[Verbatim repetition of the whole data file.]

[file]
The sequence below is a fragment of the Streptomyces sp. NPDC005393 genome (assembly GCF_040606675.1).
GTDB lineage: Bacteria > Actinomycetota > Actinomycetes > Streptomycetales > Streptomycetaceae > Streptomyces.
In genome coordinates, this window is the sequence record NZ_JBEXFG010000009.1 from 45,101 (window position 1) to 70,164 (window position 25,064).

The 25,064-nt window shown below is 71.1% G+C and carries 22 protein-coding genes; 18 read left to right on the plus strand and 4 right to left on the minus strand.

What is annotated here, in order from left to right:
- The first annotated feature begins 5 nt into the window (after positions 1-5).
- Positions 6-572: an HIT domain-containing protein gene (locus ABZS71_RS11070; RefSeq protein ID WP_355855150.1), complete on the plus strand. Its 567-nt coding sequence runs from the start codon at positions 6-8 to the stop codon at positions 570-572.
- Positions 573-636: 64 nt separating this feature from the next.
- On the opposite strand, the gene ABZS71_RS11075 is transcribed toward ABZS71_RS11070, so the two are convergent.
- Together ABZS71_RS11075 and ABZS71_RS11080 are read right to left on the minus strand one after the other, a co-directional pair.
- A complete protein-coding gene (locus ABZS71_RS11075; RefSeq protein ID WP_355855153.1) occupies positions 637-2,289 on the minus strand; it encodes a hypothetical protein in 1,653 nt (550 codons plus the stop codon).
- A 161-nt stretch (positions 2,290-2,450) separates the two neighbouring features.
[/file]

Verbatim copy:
The sequence below is a fragment of the Streptomyces sp. NPDC005393 genome (assembly GCF_040606675.1).
GTDB lineage: Bacteria > Actinomycetota > Actinomycetes > Streptomycetales > Streptomycetaceae > Streptomyces.
In genome coordinates, this window is the sequence record NZ_JBEXFG010000009.1 from 45,101 (window position 1) to 70,164 (window position 25,064).

The 25,064-nt window shown below is 71.1% G+C and carries 22 protein-coding genes; 18 read left to right on the plus strand and 4 right to left on the minus strand.

What is annotated here, in order from left to right:
- The first annotated feature begins 5 nt into the window (after positions 1-5).
- Positions 6-572: an HIT domain-containing protein gene (locus ABZS71_RS11070; RefSeq protein ID WP_355855150.1), complete on the plus strand. Its 567-nt coding sequence runs from the start codon at positions 6-8 to the stop codon at positions 570-572.
- Positions 573-636: 64 nt separating this feature from the next.
- On the opposite strand, the gene ABZS71_RS11075 is transcribed toward ABZS71_RS11070, so the two are convergent.
- Together ABZS71_RS11075 and ABZS71_RS11080 are read right to left on the minus strand one after the other, a co-directional pair.
- A complete protein-coding gene (locus ABZS71_RS11075; RefSeq protein ID WP_355855153.1) occupies positions 637-2,289 on the minus strand; it encodes a hypothetical protein in 1,653 nt (550 codons plus the stop codon).
- A 161-nt stretch (positions 2,290-2,450) separates the two neighbouring features.